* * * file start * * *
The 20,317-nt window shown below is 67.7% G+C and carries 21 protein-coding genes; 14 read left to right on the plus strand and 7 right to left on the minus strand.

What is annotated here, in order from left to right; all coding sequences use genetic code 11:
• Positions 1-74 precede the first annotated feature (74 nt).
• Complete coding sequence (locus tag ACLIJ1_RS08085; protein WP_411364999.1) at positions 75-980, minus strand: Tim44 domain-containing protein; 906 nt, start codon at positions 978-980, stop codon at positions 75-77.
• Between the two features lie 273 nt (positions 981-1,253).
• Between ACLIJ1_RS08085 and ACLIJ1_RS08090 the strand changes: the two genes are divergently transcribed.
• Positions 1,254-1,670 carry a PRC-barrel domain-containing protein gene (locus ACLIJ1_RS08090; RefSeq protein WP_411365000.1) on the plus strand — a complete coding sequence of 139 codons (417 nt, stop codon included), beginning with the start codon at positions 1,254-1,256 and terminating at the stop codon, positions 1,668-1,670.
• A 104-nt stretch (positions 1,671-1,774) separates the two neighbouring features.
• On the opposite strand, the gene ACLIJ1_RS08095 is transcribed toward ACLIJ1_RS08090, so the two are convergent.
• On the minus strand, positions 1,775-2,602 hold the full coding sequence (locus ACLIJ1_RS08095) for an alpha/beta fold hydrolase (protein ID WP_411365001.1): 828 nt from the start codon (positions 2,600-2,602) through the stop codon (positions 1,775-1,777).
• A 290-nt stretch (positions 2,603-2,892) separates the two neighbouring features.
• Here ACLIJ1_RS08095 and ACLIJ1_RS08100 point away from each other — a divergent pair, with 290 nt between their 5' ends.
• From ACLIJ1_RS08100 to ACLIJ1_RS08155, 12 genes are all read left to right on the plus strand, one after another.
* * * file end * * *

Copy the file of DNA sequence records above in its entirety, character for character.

The 20,317-nt window shown below is 67.7% G+C and carries 21 protein-coding genes; 14 read left to right on the plus strand and 7 right to left on the minus strand.

What is annotated here, in order from left to right; all coding sequences use genetic code 11:
• Positions 1-74 precede the first annotated feature (74 nt).
• Complete coding sequence (locus tag ACLIJ1_RS08085; protein WP_411364999.1) at positions 75-980, minus strand: Tim44 domain-containing protein; 906 nt, start codon at positions 978-980, stop codon at positions 75-77.
• Between the two features lie 273 nt (positions 981-1,253).
• Between ACLIJ1_RS08085 and ACLIJ1_RS08090 the strand changes: the two genes are divergently transcribed.
• Positions 1,254-1,670 carry a PRC-barrel domain-containing protein gene (locus ACLIJ1_RS08090; RefSeq protein WP_411365000.1) on the plus strand — a complete coding sequence of 139 codons (417 nt, stop codon included), beginning with the start codon at positions 1,254-1,256 and terminating at the stop codon, positions 1,668-1,670.
• A 104-nt stretch (positions 1,671-1,774) separates the two neighbouring features.
• On the opposite strand, the gene ACLIJ1_RS08095 is transcribed toward ACLIJ1_RS08090, so the two are convergent.
• On the minus strand, positions 1,775-2,602 hold the full coding sequence (locus ACLIJ1_RS08095) for an alpha/beta fold hydrolase (protein ID WP_411365001.1): 828 nt from the start codon (positions 2,600-2,602) through the stop codon (positions 1,775-1,777).
• A 290-nt stretch (positions 2,603-2,892) separates the two neighbouring features.
• Here ACLIJ1_RS08095 and ACLIJ1_RS08100 point away from each other — a divergent pair, with 290 nt between their 5' ends.
• From ACLIJ1_RS08100 to ACLIJ1_RS08155, 12 genes are all read left to right on the plus strand, one after another.